Mr. SADJAPOUR: He's perceived as Ahmadinejad's--What they call?--Majak Takaled(ph), his spiritual adviser. He is a very close political adviser to Ahmadinejad and Ahmadinejad's camp and there's a lot of concern now among the Iranian reformists and even, you know, some of the pragmatists that now that this Iranian right has won the presidency, they have even greater ambitions.

SHUSTER: Farsi-language Web sites are full of talk that Ayatollah Mezbiazdi has placed a key aide in the president's office in order to provide the Ayatollah's input on a whole series of governmental appointees. There's also much speculation that Ayatollah Mezbiazdi may have his eye on unseating the current supreme leader. In the Islamic Republic of Iran, the supreme leader is chosen by a group called the Assembly of Experts, clerics who are elected every eight years. That election takes place next year. Stanford University's Abbas Milani believes that so far the moves to shift power to the pragmatists away from President Ahmadinejad have not been successful, especially in connection with the ongoing negotiations over Iran's controversial nuclear program.

Mr. MILANI: There was an attempt to give more power, but actually in practice, it has done very little to control and curtail the power and rather erratic behavior of Mr. Ahmadinejad. Mr. Ahmadinejad, as a de facto spokesman, has declared very definitely that we are not going to turn over the nuclear negotiations to Mr. Rafsanjani.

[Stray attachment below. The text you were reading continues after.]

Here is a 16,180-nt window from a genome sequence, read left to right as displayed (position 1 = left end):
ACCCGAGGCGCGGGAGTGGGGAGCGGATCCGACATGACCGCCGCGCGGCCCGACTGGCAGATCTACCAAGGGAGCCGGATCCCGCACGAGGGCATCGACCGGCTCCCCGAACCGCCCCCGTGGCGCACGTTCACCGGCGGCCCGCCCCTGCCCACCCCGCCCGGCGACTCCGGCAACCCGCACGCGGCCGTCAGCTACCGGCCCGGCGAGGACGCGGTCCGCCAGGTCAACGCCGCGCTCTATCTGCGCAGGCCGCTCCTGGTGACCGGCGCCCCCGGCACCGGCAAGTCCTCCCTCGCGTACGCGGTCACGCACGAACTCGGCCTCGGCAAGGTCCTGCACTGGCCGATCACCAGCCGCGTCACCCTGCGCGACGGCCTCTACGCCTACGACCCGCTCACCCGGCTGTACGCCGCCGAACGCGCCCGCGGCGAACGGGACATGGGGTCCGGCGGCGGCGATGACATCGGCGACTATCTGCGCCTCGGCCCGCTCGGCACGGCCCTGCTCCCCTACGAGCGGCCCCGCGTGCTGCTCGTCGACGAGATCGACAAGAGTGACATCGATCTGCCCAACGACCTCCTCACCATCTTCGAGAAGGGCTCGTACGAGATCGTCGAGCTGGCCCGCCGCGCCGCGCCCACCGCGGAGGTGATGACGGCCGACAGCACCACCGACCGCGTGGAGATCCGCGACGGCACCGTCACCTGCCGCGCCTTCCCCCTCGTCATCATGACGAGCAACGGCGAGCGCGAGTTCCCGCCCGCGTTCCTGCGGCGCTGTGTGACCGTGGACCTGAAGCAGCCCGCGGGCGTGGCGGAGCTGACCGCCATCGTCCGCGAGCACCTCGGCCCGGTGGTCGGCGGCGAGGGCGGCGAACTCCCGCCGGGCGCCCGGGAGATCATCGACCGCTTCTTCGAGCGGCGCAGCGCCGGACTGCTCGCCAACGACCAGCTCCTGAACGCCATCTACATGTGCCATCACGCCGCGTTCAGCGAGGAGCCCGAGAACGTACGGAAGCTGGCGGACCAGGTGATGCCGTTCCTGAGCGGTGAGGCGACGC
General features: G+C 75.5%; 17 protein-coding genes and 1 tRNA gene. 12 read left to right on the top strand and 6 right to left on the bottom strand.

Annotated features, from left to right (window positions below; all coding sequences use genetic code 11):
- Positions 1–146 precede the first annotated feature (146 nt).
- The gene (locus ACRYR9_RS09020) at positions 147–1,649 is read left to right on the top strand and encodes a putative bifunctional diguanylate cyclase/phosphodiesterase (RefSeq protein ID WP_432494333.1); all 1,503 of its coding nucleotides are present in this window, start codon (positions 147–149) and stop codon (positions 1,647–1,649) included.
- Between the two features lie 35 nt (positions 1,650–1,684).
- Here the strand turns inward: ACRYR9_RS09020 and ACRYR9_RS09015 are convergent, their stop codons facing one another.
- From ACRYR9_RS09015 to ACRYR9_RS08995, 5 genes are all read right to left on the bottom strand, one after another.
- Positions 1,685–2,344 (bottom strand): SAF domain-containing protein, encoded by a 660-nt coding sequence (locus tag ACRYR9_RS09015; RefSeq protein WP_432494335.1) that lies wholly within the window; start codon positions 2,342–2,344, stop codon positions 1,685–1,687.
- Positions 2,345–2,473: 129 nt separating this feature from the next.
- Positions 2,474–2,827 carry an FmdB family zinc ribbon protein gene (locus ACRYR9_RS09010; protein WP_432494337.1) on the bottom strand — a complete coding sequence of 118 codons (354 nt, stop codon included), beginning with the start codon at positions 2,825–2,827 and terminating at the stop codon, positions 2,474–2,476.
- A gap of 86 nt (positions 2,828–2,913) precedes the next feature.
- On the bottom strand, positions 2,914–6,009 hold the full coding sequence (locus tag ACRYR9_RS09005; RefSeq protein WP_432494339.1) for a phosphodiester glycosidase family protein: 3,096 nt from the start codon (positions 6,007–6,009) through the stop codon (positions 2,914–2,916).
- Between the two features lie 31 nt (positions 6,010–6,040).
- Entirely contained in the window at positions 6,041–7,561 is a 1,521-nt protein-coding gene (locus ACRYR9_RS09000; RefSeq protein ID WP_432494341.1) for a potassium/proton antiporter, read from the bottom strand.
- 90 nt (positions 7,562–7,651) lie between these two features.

SHUSTER: When Ahmadinejad took office, he swept the entire nuclear negotiating team out, replacing them with much more hard-line figures. Heading the team is Ali Larijani, a conservative who has no experience in the nuclear realm. In August, Iran restarted a process known as uranium conversion at a facility in Isfahan. That lead to a breakdown in ongoing talks with the Europeans and a preliminary vote at the International Atomic Energy Agency to send the issue to the UN Security Council. The IAEA meets again next week, but Ali Larijani recently said on Iranian TV that Iran will not back down in the face of European and American pressure. The translation is from the BBC.

(Soundbite from Iranian TV)

Mr. ALI LARIJANI: (Through Translator) Our strategy is that we have to achieve nuclear technology and the resumption of activities at the uranium conversation site in Isfahan is a sign that Iran is determined to master nuclear technology. Through the language of force and threats, you cannot persuade Iran to give up this right.

SHUSTER: The Europeans and the US appear ready to accept Iran's uranium conversion activities, but they are insisting that the final steps to uranium enrichment, which could result in the material for a nuclear bomb, be done outside of Iran in Russia. Last week, Larijani rejected that offer. The jockeying in Iran over this issue may also be part of a broader struggle over relations with the United States. Iran experts say there were hints earlier this fall that pragmatists in Iran were sending feelers to the Bush administration. President Ahmadinejad's hostile remarks toward Israel and his team's intransigence on the nuclear issue may have had the goal of undermining any opening to the US. Mike Shuster, NPR News.